All four signal box locations explore Time in different ways; from traditional Chinese calligraphy with historical photos of Chinatown, and the history shared by Tsúùt’ínà artist about his ancestor Chief Bullhead and Fort Calgary, to stylised tigers inspired by the colours of Cantonese opera, to age-old medicinal remedies that have survived many generations, to contemporary Canto phraseology and street calligraphy.
This is the last two of four locations, completing the artwalk circuit. Enjoy!
Janice Wu is an artist and illustrator currently living in New Westminster, BC. She holds a BFA from Emily Carr University. Her work explores the ways in which meaning and value are assigned to things in the material realm, and the poetic possibilities of the ordinary. janice-wu.com
𝘛𝘪𝘮𝘦 𝘵𝘰 𝘏𝘦𝘢𝘭 is a response to the xenophobia and violence that arose during the pandemic against Asian Canadians and the wounds that have reverberated in our community from it. The most recent wave of anti-Asian hate across Canada is a stark reminder of our racialized dark history, echoing past traumas and inflictions that are part of Chinatown’s origins in this country. Chinese Herbal Medicine, with its rich history and language, has always been a source of wisdom and care: for balance of energy in the body, restoration, and as prevention and remedy for illnesses. 𝘛𝘪𝘮𝘦 𝘵𝘰 𝘏𝘦𝘢𝘭 suggests that perhaps our communities need the same care–an approach that is holistic when it comes to fighting systemic racism and recovering from generational trauma. This healing process takes time, balance, practice and is marked with bitterness–as medicine often is.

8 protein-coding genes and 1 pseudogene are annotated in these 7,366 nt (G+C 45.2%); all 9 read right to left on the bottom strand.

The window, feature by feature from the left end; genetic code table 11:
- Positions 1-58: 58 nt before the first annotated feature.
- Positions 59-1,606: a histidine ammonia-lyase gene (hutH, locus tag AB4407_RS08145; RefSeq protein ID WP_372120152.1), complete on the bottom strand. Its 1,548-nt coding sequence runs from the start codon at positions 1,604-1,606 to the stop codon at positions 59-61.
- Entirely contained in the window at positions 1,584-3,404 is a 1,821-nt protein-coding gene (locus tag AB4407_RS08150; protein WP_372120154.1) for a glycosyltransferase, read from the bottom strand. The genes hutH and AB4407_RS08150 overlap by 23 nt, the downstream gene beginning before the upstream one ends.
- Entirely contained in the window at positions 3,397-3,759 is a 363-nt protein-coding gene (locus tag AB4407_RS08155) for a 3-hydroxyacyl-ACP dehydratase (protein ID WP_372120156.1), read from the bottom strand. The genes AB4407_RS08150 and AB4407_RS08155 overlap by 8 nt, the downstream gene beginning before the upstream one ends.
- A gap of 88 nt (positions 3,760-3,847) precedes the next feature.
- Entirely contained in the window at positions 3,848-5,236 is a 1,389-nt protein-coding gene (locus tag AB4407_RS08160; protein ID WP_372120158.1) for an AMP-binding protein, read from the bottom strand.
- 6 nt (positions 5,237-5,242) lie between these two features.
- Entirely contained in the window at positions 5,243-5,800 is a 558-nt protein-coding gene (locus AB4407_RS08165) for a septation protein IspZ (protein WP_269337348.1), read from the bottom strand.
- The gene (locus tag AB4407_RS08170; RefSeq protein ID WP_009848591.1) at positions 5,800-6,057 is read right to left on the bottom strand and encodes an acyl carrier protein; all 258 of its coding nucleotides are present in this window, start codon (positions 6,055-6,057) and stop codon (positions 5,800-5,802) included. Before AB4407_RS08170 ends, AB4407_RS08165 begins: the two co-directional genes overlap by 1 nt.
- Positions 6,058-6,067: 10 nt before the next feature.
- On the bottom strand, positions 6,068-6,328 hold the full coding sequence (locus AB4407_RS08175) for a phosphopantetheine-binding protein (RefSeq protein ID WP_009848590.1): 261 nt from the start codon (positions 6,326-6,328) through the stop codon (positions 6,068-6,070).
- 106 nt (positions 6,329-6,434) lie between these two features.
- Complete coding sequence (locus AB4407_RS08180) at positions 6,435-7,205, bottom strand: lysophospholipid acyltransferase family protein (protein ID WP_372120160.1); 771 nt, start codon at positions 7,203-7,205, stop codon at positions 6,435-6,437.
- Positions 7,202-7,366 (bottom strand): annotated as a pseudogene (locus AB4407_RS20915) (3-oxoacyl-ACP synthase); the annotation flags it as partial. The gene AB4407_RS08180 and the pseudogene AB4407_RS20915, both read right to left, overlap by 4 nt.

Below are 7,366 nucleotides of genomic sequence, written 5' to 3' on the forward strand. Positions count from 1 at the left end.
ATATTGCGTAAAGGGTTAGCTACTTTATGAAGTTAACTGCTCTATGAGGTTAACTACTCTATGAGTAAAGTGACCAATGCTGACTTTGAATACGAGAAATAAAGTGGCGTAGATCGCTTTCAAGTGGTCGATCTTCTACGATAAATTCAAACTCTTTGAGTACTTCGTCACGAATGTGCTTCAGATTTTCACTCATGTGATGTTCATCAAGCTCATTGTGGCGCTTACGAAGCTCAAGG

The last utility box at Centre Street S. & 2nd Avenue SE, Calgary is shared by 馬鳳齡 Fung Ling Feimo and seth cardinal dodginghorse, each designing two sides. Fung Ling’s design includes historical photos of Chinatown on two sides of the box, with the Chinese YMCA and Mission.
seth cardinal dodginghorse is a multidisciplinary artist, experimental musician and graduate of the Alberta University of the Arts. He grew up eating dirt and exploring the forest on his family’s ancestral land on the Tsúùt’ínà nation. His work explores his own experiences of displacement and family history.
seth cardinal dodginghorse’s 𝙩𝙧𝙪𝙩𝙝 𝘣𝘦𝘧𝘰𝘳𝘦 𝙧𝙚𝙘𝙤𝙣𝙘𝙞𝙡𝙞𝙖𝙩𝙞𝙤𝙣 speaks about how that colonial history affected his family, especially through the pass system which controlled people on Reserves. There’s an image from the late 1800’s of his Tsúùt’ínà ancestors Xakiji-tii (Chief) Bullhead and his wife.
Fung Ling recognises it as a way of bringing seth’s ancestors to Chinatown, to return to the banks of the Bow River. This time, without the need for a pass.
With the addition of the new artwork, the project captures where we’re coming from and the journey that brought us here. We are restoring what has been erased and reclaiming the narrative. The stories belong to us.
The project acknowledges the support of the City of Calgary Community-Initiated Public Art Microprojects grant. The Utility Box Stories project offers sincere gratitude to supporters from the community and Tomorrow’s Chinatown Advisory Group.
For more information on this mural visit:
Where to Find This Mural
Location: 3rd Avenue Southeast & 1st Street Southeast, Calgary, AB T2G 0B7, Canada Get Directions